Courtesy Project F.I.S.H.
With this year's regular deer season underway, it seems a good occasion to mention that hunting and angling are in decline in our state. The declines may not be precipitous, but the trends are well-established. According to a recent piece in Bridge magazine
, "From 2009 to 2015, the number of resident hunters in in Michigan dropped 10 percent, from 769,875 to 695,747. From the mid-1980s to 2015, the number of fishing licenses fell by a third, from 1.64 million in 1985 to 1.1 million in 2015."
That's cause for some anxiety, and not just for the Bass Pro Shops set, although they are right to fret that Midwestern culture, such as it is, loses something of its self-reliance and appreciation of the outdoors when sports like hunting and fishing fall by the wayside. Fishing and hunting represent a significant chunk of the money spent in Michigan's rural areas, where tourism is a cash cow.
Fortunately, some groups are stepping in to help young people connect with these outdoor traditions. For instance, just yesterday we got a call from a guy named Mark Stephens, and he's part of a project at Michigan State University called "Project FISH." The goal of the program is to teach people how to teach people to fish.
No, you didn't read that wrong. It teaches people how to become fishing teachers.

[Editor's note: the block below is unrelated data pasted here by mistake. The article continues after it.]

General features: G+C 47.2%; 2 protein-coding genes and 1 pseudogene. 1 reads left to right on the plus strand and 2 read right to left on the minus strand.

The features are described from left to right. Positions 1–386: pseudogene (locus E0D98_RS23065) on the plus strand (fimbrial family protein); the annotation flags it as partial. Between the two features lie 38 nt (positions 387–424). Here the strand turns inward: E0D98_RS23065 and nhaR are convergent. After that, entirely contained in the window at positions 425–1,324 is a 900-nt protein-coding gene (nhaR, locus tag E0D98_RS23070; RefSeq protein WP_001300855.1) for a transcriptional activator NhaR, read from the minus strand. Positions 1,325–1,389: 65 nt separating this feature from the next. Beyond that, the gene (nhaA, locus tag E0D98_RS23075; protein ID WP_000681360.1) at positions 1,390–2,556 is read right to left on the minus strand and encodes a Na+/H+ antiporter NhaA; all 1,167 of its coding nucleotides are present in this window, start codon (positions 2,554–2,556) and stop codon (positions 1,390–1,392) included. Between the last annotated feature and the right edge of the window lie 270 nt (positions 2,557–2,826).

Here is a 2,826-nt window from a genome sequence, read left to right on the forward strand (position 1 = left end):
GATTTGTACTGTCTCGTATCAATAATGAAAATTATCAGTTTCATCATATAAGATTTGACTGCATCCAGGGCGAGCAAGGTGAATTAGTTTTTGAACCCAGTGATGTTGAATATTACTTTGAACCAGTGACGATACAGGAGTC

It's like that old saying: "Give a man a fish and you feed him for a day; teach a man to fish and you feed him for a lifetime." Well, Project FISH aims to go one further: "Teach a man to teach men how to fish, and you feed a new generation."
Chances are you know the type of person who might go out for this: Retirees trying to stay active, educators wanting to try something new, anglers wanting to pass on knowledge. The program hopes to enroll as many aspiring angling teachers as it can for the four-day class, spread out over two weeks in November and December at the Farmington Hills Nature Center.
It sounds like even a die-hard fishing fan can learn a thing or two from this program. It will feature lessons on Michigan aquatic ecology, people and fish, tackle crafting, and building angling skills. The $60 tuition gets graduates a rod-reel combo, a backyard bass game, tackle, curriculum materials, and access to supplies and resources to begin a successful fishing program with children.
Interested? Know somebody who might be interested? Here are the details. Register by Nov. 22:
The Project FISH Workshop runs 5:30-9 p.m. on four nights — Nov. 29 and Dec. 1, 6, and 8, at the Farmington Hills Nature Center, 24915 Farmington Rd., Farmington Hills; $60; for information, reach Mark Stephens at email@example.com or 517-432-2700; or download registration materials at www.projectfish.org/fishfarmingtonhills.pdf. Registration closes Nov. 22.